It was fall when I saw the little town of Churchill in Manitoba, Canada, for the first time. Like most of the other visitors there at that time of year, I went to see its polar bears. That trip also marked the first time that I ever set foot outside the United States. That milestone, along with the natural charm of the place, worked its magic on me. At the end of my eight-day tour, I vowed that I’d return someday.
The second time I went to Churchill—almost five years later—it was winter: a full-blown, blizzard-shrouded February. By the third time I went to Churchill, summer had come to the sub-Arctic.
While two trips to a much-loved location may not be all that unusual, journeying to a small dot on the map three times may seem a bit excessive. Given all the places in the world I haven’t been to, you might wonder about the soundness of my spending my limited travel dollars on a town I’ve already seen—twice. But the thing is, I still feel like there’s so much more to explore in Churchill’s seven or eight blocks. To this day, I wonder if I’ve really seen it all.
Often on the trips I’ve taken over the years, I’ve run into some very well-traveled people. I’m awed by those who can claim they’ve visited every continent on Earth. Inevitably, during the last day or two of these tours, the conversation will turn to “where next?” Most people then run down the roster of places on their “wish” and “bucket” lists. Rarely, I’ve noticed, does anyone ever mention returning to a place they’ve already seen.
I understand the allure of going to a new place: such a journey holds a certain excitement; the call of the “unknown.” But I look upon returning to the same place over and over again as a different sort of adventure. It’s a form of time travel, for not only does a return trip show me a place in its different aspects and colors and moods, but repeating a voyage pulls into focus the changes that have occurred in me since I was last “there.”
In Churchill, I’ve seen how locals—like Dave Daley, who runs a dog-sledding outfit in winter and a general store in summer—adjust to the seasons. I’ve seen his just-born Husky puppies in warm weather and his fully-charged sled dogs in winter. I’ve seen the town transition from “Polar Bear Capital of the World” to beluga whale hot spot. I’ve seen the northern lights dance in the winter sky and then watched them light up a July evening. On my last trip to Churchill, I thought I caught glimpses of my younger, wide-eyed self, sitting in a tundra buggy and watching polar bears in the wild, while the older but wiser version (I hope!) got a new perspective on the town from a kayak out in the river. How far I’ve come, I mused, how much deeper I’ve seen into this town and its people, from the parka-clad women of just a few years ago who had never ventured outside her own country.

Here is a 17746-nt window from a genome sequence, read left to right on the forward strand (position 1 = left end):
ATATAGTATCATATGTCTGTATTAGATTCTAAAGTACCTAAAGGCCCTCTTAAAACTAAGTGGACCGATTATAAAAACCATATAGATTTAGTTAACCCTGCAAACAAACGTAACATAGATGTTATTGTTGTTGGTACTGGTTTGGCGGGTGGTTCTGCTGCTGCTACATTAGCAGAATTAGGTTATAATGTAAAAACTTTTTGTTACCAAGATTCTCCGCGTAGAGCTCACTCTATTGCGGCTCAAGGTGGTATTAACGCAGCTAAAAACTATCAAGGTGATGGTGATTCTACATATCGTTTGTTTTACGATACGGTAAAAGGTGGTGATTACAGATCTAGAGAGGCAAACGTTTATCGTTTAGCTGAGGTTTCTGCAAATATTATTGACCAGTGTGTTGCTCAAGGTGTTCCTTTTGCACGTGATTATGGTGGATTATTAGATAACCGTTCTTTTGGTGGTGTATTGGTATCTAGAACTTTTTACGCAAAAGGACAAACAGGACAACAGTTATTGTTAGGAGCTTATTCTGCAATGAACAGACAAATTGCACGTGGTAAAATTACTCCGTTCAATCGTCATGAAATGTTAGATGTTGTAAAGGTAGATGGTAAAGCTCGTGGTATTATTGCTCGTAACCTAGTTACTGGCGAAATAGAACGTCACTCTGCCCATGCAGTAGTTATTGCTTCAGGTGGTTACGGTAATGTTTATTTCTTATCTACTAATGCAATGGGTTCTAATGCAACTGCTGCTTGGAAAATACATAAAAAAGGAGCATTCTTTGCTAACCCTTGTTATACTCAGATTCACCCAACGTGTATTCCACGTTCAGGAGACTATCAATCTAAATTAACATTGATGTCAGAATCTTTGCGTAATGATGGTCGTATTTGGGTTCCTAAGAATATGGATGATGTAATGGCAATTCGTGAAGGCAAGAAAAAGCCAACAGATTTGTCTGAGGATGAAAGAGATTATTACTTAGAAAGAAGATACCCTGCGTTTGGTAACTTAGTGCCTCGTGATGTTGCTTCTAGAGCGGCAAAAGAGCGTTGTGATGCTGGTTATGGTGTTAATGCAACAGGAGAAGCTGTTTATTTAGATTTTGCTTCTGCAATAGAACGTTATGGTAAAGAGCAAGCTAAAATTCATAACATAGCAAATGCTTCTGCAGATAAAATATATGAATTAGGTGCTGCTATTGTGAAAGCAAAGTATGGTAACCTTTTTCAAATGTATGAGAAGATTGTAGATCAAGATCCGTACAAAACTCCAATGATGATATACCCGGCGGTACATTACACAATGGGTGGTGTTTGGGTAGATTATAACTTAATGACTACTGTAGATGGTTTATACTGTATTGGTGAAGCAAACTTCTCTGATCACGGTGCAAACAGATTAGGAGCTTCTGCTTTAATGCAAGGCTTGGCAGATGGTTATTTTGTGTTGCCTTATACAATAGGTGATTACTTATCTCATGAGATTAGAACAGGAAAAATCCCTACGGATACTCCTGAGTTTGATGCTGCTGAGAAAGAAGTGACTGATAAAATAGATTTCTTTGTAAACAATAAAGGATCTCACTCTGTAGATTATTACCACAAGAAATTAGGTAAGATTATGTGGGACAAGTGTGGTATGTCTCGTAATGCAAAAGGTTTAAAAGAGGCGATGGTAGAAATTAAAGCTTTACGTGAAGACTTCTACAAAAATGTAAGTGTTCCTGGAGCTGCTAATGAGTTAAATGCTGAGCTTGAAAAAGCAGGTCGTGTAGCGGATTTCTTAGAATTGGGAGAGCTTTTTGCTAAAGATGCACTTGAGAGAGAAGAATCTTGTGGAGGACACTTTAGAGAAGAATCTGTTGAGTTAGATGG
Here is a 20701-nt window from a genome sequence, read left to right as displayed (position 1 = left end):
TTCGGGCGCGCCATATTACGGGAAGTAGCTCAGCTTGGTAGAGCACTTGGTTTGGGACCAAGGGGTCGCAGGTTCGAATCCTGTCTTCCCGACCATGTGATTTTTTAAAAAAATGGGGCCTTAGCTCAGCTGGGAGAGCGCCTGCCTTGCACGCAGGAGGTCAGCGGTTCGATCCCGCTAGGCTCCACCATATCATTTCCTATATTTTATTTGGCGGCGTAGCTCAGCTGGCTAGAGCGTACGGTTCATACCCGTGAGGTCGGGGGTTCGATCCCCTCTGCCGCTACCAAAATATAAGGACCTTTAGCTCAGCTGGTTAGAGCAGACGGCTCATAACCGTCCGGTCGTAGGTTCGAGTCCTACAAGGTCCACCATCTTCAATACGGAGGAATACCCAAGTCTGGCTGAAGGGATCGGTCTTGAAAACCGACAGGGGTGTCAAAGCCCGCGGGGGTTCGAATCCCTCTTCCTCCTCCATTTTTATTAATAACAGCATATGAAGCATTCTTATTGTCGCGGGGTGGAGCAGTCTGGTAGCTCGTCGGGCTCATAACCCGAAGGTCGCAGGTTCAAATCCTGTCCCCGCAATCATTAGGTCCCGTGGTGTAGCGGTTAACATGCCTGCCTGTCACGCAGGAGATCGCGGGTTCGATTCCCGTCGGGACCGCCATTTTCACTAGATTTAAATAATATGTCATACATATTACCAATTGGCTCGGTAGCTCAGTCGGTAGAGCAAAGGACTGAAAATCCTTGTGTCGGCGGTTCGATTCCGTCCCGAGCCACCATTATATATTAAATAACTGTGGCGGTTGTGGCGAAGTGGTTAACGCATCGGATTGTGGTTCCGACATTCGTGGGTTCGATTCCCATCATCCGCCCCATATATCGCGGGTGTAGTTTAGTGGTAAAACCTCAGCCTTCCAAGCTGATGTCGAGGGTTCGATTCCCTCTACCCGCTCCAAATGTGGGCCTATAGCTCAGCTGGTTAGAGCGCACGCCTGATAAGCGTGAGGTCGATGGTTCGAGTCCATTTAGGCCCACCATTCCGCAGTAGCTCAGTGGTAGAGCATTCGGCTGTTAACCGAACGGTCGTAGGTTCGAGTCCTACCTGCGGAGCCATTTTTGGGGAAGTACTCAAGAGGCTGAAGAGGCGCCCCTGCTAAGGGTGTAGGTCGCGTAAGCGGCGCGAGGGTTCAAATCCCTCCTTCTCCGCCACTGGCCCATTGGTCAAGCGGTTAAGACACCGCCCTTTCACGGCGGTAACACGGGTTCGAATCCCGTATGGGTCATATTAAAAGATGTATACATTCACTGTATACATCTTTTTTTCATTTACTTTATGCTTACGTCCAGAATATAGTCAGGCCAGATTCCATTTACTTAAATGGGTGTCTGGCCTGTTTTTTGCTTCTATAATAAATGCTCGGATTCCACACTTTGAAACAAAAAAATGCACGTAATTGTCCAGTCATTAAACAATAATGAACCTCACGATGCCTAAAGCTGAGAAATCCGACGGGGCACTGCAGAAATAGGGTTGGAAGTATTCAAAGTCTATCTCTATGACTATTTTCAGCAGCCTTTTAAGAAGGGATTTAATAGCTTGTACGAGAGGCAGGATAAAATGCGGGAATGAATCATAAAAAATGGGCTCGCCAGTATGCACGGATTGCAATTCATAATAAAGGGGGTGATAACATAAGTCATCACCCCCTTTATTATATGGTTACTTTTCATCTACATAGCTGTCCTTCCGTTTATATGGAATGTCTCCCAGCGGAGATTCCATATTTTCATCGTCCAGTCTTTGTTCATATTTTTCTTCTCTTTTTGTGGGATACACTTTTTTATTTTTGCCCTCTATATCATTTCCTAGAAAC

An illuminated letter
Several years ago, I visited an art gallery that was exhibiting the works of American artist Andrew Wyeth. In a small display case in the back of the room, beyond the great works hanging on the walls, was one of Wyeth’s handwritten letters. It was addressed to a friend and dated February 23, 1961, when Wyeth was in his mid-40s. The letter was included in the show because it contained a watercolor sketch of a red sled, propped up against a barn wall in winter. However, more than the illustration on the page, it was one of his sentences that caught my eye. It read:
“It is very odd, but I find myself going back to the same places I have walked all my life and getting more and more excited.”
In one simple statement, Wyeth had captured the joy of “going back.”
Are there places in the world that you never get tired of seeing? If you could, where would you go, over and over again?
For me, it’s a little town on Hudson Bay.
Here’s to finding your true places and natural habitats,
Candice Gaukel Andrews’s account of returning to Churchill will appear in an upcoming book titled An Adventurous Nature: Tales from Natural Habitat Adventures.